Pollution, not rice accumulated methane

Published: Monday 15 June 1992

THOUGH a great deal of fuss has been raised in scientific circles over methane production by rice paddies and cattle in the developing world, which is likely to heat up the earth, the atmospheric chemistry of methane is still a grey area. Scientists-are finding that it is quite possible that the increase in methane accumulation in the atimasphere could be partly due to a decrease in methane sinks - the natural cleansing mechanisms in the atmosphere - rather than an increase in methane sources.

Methane is an important green-house gas with a high global warming potential. Its present atmospheric concentration of 1. 72 parts per million by volume (ppmv) is more than double its pre-industrial presence. But the rate of methane accumulation in the atmosphere, unlike that of carbon dioxide, has decreased from about 20 ppbv per year in the late 1970s to about 13 ppbv per year in 1989. While a number of hypotheses have been put forward to explain the decrease, the United Nations' intergovernmental Panel on Climate Change finds none totally satisfactory.

Methane is removed from the atmosphere primarily by its reaction with the hydroxyl ions in the lower atmosphere. The hydroxyl radical is highly reactive and acts as an atmospheric cleanser capable of breaking down a number of pollutants, including methane. Less hydroxyl means more methane. Methane is also removed by soils and through photochemical reactions in the upper atmosphere. Some 340 million tonnes to 500 million tormes of methane are removed when it reacts with the hydroxyl ions, but there is as yet some ambiguity about the rate at which methane reacts with the ions.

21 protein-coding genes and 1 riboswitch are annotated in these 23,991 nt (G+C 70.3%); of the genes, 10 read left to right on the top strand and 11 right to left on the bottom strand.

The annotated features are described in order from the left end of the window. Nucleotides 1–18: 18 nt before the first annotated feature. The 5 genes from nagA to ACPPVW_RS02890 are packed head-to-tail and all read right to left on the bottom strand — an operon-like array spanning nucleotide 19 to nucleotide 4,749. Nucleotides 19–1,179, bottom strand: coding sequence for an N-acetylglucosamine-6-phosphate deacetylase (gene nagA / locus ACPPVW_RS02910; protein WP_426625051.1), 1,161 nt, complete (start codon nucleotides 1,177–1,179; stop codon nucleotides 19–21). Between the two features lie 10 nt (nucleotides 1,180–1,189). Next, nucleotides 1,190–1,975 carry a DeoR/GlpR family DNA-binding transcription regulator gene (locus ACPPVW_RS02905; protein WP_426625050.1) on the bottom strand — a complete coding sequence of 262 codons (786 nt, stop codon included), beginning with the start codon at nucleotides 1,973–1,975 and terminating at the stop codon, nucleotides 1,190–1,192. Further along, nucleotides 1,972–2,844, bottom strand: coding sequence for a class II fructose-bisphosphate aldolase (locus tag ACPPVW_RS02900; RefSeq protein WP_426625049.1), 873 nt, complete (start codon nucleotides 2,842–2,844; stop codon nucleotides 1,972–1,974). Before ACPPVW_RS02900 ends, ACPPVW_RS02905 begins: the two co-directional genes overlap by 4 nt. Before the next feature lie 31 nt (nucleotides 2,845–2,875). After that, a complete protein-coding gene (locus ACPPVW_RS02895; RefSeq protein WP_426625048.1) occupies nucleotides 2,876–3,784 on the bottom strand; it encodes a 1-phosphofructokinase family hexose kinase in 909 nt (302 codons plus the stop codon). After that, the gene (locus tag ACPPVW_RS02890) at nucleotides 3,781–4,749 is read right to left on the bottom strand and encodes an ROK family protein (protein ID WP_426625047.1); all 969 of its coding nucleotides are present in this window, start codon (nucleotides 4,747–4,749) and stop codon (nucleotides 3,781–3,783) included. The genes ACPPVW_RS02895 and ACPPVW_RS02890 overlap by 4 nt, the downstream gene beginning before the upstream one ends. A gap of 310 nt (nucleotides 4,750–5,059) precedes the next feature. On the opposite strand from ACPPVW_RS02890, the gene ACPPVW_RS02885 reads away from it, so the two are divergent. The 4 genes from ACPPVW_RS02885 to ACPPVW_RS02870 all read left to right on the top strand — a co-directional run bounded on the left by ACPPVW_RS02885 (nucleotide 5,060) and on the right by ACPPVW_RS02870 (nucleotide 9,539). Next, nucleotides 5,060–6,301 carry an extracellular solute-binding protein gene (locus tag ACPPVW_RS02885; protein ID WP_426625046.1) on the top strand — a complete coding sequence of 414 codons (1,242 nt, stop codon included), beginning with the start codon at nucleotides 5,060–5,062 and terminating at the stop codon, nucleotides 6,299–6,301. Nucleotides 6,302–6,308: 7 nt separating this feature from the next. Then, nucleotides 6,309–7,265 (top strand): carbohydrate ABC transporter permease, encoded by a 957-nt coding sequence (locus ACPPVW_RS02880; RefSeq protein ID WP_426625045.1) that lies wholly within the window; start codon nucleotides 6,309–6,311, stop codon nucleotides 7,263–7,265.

Pollution in the atmosphere, especially the presence of nitrogen dioxide which is produced by burning fossil fuels, can lead to a depletion of hydroxyl ions. Recent investigations have revealed that hydroxyl depletion over the northem hemisphere is twice as bad as before and four times as bad as in the less-polluted southern hemisphere. Jim Kao, an atmospheric scientist with the Los Alamos National Laboratory in USA, says the higher depletion over the northern hemisphere is linked to the heavier industrial pollution there.

Methane is oxidised on reaction with the hydroxyl ions in the troposphere. A positive feedback mechanism is set up. The oxidation of methane leads to a decrease in hydroxyl ion levels. This in turn results in slower atmospheric loss of methane and a. longer lifetime. Increased emissions of nitrogen oxides, however, lead to an increase in hydroxyl ions, reducing the lifetime of methane.

The political implications of this study are obvious: factories and not rice paddies bear an increased responsibility for methane pollution.

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